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Looking back at an eventful year
Top stories include economy, elections
3 Year in Review pic1
The local school district opened the doors to its fourth elementary school in 2010, Riverview. - photo by File photo

At the start of a new decade, Dawson County residents saw many transitions and beginnings in the areas of government, education and business.


Law enforcement and judicial system officials stayed busy as well.


County government welcomed the start of construction of a new courthouse and government center on Shoal Creek Road.


Other projects paid for by the 1-cent sales tax included a new building in the Liberty community. It houses a fire station, sheriff’s precinct and tax commissioner’s annex and tag office.


A new commissioner was sworn in, as was a new clerk of court.


The school district celebrated the opening of a new facility aimed at serving the county’s south end.


New businesses continued to break ground in a still-flourishing community, and the Dawson County Chamber of Commerce moved into a bigger home along Ga. 400.


A foreclosed golf club just north of Dawsonville was bought by a local businessman intent on reviving the resort-like property.


Unfortunately, financial troubles continued in 2010.


In a painful reminder of the uncertain economy, the assets of two local banks were seized in 2010 by the Georgia Department of Banking and Finance.


In April, Southern Catholic College closed its doors. It later announced plans to sell the campus.


Prior to the announcement, officials experienced further financial woes after leasing the property to a college prep academy.


The academy’s director eventually pleaded guilty to writing thousands of dollars in bad checks to his employees and local businesses.


In an unrelated matter, several government employees were charged with taking nearly $225,000 from the clerk of courts office.


The following is a year-end wrap-up of newsworthy events compiled in no particular order by staff writers Michele Hester and Frank Reddy.


Clerk of courts charged in case


In February, then Dawson County Clerk of Courts Becky McCord was arrested for allegedly stealing thousands of dollars from office accounts set up for passport fees. She was also later charged with tax evasion.


McCord resigned the elected post she had held since 1993 after county officials petitioned to have her removed from office.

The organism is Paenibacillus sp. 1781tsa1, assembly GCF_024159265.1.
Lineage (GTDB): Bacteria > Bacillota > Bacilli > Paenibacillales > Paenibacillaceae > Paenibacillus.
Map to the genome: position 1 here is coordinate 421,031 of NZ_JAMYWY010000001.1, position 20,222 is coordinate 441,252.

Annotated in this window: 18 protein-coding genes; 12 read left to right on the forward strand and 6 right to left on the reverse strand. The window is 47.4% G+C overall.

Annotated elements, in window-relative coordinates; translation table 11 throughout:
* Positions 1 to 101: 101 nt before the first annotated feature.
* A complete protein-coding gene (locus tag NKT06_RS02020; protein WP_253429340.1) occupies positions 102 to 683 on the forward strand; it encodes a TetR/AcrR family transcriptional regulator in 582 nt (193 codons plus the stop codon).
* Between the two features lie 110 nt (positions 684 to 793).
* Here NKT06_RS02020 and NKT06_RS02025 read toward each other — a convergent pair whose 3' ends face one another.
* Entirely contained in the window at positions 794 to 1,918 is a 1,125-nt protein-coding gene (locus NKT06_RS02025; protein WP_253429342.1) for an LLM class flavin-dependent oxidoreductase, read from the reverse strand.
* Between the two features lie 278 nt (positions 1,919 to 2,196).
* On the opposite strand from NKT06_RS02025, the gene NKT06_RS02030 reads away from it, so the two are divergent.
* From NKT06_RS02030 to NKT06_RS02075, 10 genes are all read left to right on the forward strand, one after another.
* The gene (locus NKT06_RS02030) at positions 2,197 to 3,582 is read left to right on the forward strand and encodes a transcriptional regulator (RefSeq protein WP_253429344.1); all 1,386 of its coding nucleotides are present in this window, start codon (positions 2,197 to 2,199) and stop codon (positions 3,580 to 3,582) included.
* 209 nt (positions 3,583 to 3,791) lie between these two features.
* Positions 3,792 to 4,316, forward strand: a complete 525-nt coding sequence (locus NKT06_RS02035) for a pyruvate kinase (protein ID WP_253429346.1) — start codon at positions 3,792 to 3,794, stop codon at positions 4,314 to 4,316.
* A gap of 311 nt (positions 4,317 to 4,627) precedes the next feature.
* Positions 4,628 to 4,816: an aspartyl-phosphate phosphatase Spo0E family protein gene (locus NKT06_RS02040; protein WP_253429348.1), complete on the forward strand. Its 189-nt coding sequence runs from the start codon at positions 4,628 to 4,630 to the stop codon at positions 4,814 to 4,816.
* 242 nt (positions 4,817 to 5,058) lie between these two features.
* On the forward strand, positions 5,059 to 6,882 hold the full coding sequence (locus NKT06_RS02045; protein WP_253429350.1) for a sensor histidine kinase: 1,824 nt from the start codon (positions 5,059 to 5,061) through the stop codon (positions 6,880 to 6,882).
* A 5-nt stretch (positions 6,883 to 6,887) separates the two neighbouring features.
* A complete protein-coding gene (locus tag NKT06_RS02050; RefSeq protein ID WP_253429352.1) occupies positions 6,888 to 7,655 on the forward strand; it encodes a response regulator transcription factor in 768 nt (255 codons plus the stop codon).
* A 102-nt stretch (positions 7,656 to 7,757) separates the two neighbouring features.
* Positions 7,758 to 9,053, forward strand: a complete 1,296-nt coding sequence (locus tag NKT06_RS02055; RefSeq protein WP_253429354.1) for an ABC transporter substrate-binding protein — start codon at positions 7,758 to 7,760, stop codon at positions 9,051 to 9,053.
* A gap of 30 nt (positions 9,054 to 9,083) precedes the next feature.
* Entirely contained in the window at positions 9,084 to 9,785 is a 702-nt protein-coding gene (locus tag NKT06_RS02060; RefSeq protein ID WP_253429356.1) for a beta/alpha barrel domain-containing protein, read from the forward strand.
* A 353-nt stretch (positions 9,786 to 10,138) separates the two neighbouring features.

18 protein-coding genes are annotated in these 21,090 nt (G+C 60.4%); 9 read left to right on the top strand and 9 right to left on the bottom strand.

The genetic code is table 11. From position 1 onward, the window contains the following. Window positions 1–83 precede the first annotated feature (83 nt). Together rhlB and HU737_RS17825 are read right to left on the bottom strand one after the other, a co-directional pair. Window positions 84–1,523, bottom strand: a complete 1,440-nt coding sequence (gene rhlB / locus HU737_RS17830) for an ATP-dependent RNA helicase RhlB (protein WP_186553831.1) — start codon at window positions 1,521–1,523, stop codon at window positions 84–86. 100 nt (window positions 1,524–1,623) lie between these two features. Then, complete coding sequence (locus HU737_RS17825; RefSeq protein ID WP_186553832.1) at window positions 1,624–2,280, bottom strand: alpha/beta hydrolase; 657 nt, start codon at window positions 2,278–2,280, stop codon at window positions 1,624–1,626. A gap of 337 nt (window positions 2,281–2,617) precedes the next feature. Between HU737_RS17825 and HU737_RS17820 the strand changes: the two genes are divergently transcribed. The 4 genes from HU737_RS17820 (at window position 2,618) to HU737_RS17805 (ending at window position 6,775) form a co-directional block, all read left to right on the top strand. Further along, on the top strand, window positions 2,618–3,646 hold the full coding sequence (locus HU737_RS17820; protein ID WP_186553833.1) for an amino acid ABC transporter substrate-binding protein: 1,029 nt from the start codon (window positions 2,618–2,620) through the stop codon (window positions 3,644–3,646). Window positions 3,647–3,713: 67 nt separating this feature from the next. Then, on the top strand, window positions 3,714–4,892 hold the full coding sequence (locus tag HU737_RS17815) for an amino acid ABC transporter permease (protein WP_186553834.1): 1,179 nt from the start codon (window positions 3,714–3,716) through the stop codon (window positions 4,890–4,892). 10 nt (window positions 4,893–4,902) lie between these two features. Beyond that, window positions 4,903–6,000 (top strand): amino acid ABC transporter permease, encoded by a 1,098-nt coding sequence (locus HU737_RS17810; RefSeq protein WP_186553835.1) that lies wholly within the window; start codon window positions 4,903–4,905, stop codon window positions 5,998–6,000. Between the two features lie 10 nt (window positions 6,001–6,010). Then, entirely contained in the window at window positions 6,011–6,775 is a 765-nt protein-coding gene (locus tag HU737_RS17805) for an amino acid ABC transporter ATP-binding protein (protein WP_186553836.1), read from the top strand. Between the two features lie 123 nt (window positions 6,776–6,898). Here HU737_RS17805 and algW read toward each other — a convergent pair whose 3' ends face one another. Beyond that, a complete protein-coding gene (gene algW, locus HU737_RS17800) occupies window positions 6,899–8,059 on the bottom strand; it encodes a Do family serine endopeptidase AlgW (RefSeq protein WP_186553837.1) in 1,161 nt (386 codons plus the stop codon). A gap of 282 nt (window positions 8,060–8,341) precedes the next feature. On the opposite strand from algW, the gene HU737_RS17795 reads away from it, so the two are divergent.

The investigation into McCord followed the arrest of her chief deputy, Donna Sheriff, and a contract worker, Justin Disharoon, who admitted taking nearly $82,000 from the clerk’s office.


Sheriff and Disharoon pleaded guilty to theft charges in June and are awaiting sentencing.


McCord’s case, which is under a federal court review, is expected to be closed in 2011, according to officials.


County government facilities expand


Dawson County government made strides in 2010 on two major construction projects funded by the county’s 1-cent sales tax.


In late January, officials broke ground on the county’s biggest undertaking, a new courthouse and government administration center.


The $15.4 million, 110,000-square-foot project, which is expected to be finished this fall, will allow all county offices to operate under one roof.


Built in 1977, the current courthouse “served the county well,” according to Court Administrator Reggie Forrester.


It will be demolished once the new facility is ready.


The county also built a new government annex on the east side of town, near Hwy. 53 and Dawson Forest Road.


The center, which opened in September, houses a sheriff’s precinct, tax collection and tag office and a fire station, which replaced an aging post in the Liberty community.


Chamber moves to 400


On the weekend of Oct. 9-10, Dawson County Chamber of Commerce staff and members celebrated the grand opening of the organization’s new location.


It kicked off with a ribbon cutting ceremony for the 2,500 square-foot building on Ga. 400.


The chamber, which had outgrown its old facility in downtown Dawsonville, moved to the new location in August.


The new chamber and Welcome Center is nearly twice the size of its former headquarters, the historic downtown jail.


School system opens new campus


Education officials opened the district’s fourth elementary school in 2010.


Parents and students attended a dedication ceremony Aug. 1 for Riverview Elementary School, which is on Dawson Forest Road West, next to the similarly named middle school.


The 80,000 square-foot facility was built to relieve overcrowding at Robinson Elementary, the district’s most populous campus.


Paid for through funds from the voter-approved 1-cent sales tax for education, Riverview cost about $9.8 million.


Southern Catholic College shuts down


Citing financial concerns, Southern Catholic College closed in April to the surprise of students, faculty, staff and the community.


The closing came just shy of the college seeing off its second graduating class. There were about 240 students enrolled, about 24 full-and part-time faculty members and two dozen support staff employed at the time.


In late 2010, officials announced the college would not reopen and the campus would be sold.


Homeowners in the Gold Creek subdivision adjacent to the campus called the closing another blow to a neighborhood once deemed the county’s premier golf community.


A year earlier, Gold Creek Golf Club closed and later fell into foreclosure.